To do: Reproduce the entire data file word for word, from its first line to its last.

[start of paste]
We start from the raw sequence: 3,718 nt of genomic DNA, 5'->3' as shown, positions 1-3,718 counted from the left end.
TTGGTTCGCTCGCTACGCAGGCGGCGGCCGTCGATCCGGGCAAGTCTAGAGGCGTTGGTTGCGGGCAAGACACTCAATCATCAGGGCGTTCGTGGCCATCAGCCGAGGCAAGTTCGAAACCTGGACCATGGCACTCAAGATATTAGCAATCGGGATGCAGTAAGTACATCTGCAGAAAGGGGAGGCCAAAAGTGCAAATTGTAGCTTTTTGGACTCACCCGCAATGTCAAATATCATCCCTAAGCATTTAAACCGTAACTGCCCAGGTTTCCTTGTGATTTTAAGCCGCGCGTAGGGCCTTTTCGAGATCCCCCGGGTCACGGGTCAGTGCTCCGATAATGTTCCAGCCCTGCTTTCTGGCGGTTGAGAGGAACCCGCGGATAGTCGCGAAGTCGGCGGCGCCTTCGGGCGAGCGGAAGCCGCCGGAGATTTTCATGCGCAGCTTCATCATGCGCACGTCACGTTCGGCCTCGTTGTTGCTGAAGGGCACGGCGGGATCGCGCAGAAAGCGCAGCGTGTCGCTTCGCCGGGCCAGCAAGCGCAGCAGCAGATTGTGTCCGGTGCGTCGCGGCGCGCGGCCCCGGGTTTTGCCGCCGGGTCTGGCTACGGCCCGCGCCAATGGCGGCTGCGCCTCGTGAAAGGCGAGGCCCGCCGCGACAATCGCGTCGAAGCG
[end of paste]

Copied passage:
We start from the raw sequence: 3,718 nt of genomic DNA, 5'->3' as shown, positions 1-3,718 counted from the left end.
TTGGTTCGCTCGCTACGCAGGCGGCGGCCGTCGATCCGGGCAAGTCTAGAGGCGTTGGTTGCGGGCAAGACACTCAATCATCAGGGCGTTCGTGGCCATCAGCCGAGGCAAGTTCGAAACCTGGACCATGGCACTCAAGATATTAGCAATCGGGATGCAGTAAGTACATCTGCAGAAAGGGGAGGCCAAAAGTGCAAATTGTAGCTTTTTGGACTCACCCGCAATGTCAAATATCATCCCTAAGCATTTAAACCGTAACTGCCCAGGTTTCCTTGTGATTTTAAGCCGCGCGTAGGGCCTTTTCGAGATCCCCCGGGTCACGGGTCAGTGCTCCGATAATGTTCCAGCCCTGCTTTCTGGCGGTTGAGAGGAACCCGCGGATAGTCGCGAAGTCGGCGGCGCCTTCGGGCGAGCGGAAGCCGCCGGAGATTTTCATGCGCAGCTTCATCATGCGCACGTCACGTTCGGCCTCGTTGTTGCTGAAGGGCACGGCGGGATCGCGCAGAAAGCGCAGCGTGTCGCTTCGCCGGGCCAGCAAGCGCAGCAGCAGATTGTGTCCGGTGCGTCGCGGCGCGCGGCCCCGGGTTTTGCCGCCGGGTCTGGCTACGGCCCGCGCCAATGGCGGCTGCGCCTCGTGAAAGGCGAGGCCCGCCGCGACAATCGCGTCGAAGCG